At the first evaluation, the patient had no coagulation abnormalities, no history of cancer, or the presence of signs of local or systemic infection. Within his paraclinical tests, he presented a hemogram with leukocytes 8,800/mm3, hemoglobin 14.8 g/dL, hematocrit 43.5% platelets 336,000/mm3, creatinine 0.57 mg/dL, albumin 39 g/dL, all within normal values. Upon admission to the study, a NUAP5 classification Phase II pressure ulcer with thick edges measuring 1.8×3.2 cm was observed (Figure 1). After the evaluation of the PI, the preparation of autologous platelet-rich plasma (APRP) was carried out as follows: 50 mL of whole blood was extracted in tubes with sodium citrate, it was centrifuged at room temperature for 10 minutes at a speed of 1,500 rpm, according to the previously standardized protocol.20 8 cm3 of PRP were obtained, which were placed in a Petri dish and 400 mg of calcium gluconate (50 micrograms for each cubic centimeter obtained from PRP), after 25 minutes it was polymerized and applied to the previously cleaned wound. It was covered with a transparent sterile paraffin dressing (Cuticell ®Classic) and the patient’s family member was instructed to remove it after 72 hours. The wound was evaluated at 7 days (Figure 2); the same treatment was repeated once a week for a total of four sessions. During treatment researchers observed that after the first week there was a slow decrease in the percentage of closure of the PI, but that after 15 days a closure greater than 50% was achieved and after the third application and evaluation after 24 days, the closing was greater than 90% (Figure 3). Finally, at the fifth week, the PI was evaluated, showing changes in the diameter of the wound of 0.5×1.2 cm, without signs of infection or discharge (Figure 4). The wound continued to receive normal healing during the following weeks and after another month of treatment the wound closed completely.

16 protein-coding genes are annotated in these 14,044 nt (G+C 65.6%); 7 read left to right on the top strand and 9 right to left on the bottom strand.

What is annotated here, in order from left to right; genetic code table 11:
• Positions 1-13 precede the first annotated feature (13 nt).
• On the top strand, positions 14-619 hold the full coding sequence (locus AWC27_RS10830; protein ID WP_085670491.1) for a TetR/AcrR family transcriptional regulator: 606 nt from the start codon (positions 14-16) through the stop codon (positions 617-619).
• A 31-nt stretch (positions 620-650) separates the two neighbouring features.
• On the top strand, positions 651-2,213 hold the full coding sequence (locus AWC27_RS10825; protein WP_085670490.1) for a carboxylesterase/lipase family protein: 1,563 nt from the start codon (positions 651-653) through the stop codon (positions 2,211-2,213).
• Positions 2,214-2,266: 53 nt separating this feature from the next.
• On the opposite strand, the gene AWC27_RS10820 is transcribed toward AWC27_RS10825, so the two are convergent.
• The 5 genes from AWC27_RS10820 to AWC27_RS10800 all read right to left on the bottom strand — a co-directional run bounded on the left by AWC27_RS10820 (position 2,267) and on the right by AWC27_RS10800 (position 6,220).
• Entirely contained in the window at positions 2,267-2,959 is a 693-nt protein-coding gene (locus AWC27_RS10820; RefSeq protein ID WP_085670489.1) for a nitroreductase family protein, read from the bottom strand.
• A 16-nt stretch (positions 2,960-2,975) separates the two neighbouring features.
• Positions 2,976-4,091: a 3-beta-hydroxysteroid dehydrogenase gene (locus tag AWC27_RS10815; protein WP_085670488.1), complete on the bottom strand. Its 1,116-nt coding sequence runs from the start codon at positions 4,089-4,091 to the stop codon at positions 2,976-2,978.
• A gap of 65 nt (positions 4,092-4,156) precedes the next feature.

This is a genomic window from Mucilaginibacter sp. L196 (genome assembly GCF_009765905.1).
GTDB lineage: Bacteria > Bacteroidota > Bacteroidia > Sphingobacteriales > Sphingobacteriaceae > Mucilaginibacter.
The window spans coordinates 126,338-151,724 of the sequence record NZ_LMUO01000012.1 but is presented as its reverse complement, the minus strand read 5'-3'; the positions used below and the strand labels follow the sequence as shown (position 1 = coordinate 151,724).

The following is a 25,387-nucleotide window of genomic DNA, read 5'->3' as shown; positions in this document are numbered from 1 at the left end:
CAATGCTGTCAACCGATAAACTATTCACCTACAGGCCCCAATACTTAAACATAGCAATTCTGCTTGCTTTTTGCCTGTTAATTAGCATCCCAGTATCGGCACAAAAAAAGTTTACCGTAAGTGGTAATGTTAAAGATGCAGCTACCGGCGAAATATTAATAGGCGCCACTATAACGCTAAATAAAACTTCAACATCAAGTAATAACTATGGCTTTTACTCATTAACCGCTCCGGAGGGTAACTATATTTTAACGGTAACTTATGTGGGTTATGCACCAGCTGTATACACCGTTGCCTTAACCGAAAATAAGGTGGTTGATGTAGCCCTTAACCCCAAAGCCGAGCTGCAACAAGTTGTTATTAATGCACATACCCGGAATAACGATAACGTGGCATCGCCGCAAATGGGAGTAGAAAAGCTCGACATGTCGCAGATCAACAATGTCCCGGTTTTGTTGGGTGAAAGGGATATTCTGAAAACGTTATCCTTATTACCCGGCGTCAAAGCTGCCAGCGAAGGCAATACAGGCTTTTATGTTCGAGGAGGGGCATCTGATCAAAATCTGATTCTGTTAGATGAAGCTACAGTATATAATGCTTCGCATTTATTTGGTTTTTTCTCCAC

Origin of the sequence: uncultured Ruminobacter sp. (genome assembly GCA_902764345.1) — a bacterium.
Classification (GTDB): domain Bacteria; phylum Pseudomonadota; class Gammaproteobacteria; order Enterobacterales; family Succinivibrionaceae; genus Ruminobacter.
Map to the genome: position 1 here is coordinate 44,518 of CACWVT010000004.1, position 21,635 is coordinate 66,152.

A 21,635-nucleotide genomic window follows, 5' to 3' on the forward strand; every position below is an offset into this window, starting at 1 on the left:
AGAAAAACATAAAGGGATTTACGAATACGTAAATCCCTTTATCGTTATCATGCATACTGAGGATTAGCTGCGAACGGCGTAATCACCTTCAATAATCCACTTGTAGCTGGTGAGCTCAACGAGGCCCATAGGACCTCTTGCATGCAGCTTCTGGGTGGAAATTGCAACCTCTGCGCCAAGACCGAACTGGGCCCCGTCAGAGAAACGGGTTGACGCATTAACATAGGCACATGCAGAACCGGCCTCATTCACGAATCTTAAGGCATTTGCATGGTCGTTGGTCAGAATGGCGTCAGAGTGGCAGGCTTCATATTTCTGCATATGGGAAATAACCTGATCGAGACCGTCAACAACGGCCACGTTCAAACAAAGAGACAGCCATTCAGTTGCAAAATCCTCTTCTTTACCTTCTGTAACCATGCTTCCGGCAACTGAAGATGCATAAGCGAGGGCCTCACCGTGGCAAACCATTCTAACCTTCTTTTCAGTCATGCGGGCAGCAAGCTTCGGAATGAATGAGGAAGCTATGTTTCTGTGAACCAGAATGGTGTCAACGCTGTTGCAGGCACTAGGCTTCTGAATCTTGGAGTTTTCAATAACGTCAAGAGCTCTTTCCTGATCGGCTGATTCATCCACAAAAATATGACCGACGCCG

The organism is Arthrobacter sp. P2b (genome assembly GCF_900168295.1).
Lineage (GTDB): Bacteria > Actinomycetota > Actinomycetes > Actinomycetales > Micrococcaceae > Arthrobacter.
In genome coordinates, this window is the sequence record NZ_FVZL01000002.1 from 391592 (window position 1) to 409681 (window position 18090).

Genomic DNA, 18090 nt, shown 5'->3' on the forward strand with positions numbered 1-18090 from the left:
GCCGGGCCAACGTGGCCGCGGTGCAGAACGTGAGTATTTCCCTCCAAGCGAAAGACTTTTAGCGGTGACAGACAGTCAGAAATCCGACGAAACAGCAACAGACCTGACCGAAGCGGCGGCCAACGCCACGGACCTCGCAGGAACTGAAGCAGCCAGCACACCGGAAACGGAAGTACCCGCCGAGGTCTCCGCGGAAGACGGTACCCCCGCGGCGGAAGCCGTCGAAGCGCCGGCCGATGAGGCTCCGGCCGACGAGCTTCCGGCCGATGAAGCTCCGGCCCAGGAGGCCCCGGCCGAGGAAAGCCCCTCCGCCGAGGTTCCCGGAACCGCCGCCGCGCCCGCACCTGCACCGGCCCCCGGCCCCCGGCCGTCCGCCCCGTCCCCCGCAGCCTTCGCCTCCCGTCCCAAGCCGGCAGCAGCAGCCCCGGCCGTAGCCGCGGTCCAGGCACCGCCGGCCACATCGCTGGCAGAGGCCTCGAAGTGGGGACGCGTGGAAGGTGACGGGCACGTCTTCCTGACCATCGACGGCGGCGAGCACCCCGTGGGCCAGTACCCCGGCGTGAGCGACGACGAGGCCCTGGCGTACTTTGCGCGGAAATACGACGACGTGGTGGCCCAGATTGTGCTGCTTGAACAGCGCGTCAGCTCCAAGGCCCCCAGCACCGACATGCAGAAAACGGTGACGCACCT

Figure 1 Injury at the beginning of the study day 0.
Figure 2 Visit 8 days after the first application of APRP.
Figure 3 Evolution of the patient’s PI, percentage of closure versus time (days).
Figure 4 Assessment 32 days after starting the protocol.
Figure 1 Injury at the beginning of the study day 0.
Figure 2 Visit 8 days after the first application of APRP.
Figure 3 Evolution of the patient’s PI, percentage of closure versus time (days).
Figure 4 Assessment 32 days after starting the protocol.